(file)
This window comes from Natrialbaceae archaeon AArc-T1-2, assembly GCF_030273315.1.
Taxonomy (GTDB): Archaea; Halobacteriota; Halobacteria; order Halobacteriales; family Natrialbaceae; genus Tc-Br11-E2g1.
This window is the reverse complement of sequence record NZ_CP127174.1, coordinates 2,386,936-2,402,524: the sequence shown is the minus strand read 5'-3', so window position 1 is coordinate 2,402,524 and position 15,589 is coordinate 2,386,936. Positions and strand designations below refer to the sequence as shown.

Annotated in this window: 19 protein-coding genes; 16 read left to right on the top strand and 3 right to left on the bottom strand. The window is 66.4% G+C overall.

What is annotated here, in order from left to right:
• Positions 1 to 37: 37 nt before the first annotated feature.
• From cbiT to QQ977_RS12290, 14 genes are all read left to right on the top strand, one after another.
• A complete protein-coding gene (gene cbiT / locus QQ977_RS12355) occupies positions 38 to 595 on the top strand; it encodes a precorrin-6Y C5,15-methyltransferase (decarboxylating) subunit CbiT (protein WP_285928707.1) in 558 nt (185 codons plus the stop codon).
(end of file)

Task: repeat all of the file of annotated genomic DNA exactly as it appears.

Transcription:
This window comes from Natrialbaceae archaeon AArc-T1-2, assembly GCF_030273315.1.
Taxonomy (GTDB): Archaea; Halobacteriota; Halobacteria; order Halobacteriales; family Natrialbaceae; genus Tc-Br11-E2g1.
This window is the reverse complement of sequence record NZ_CP127174.1, coordinates 2,386,936-2,402,524: the sequence shown is the minus strand read 5'-3', so window position 1 is coordinate 2,402,524 and position 15,589 is coordinate 2,386,936. Positions and strand designations below refer to the sequence as shown.

Annotated in this window: 19 protein-coding genes; 16 read left to right on the top strand and 3 right to left on the bottom strand. The window is 66.4% G+C overall.

What is annotated here, in order from left to right:
• Positions 1 to 37: 37 nt before the first annotated feature.
• From cbiT to QQ977_RS12290, 14 genes are all read left to right on the top strand, one after another.
• A complete protein-coding gene (gene cbiT / locus QQ977_RS12355) occupies positions 38 to 595 on the top strand; it encodes a precorrin-6Y C5,15-methyltransferase (decarboxylating) subunit CbiT (protein WP_285928707.1) in 558 nt (185 codons plus the stop codon).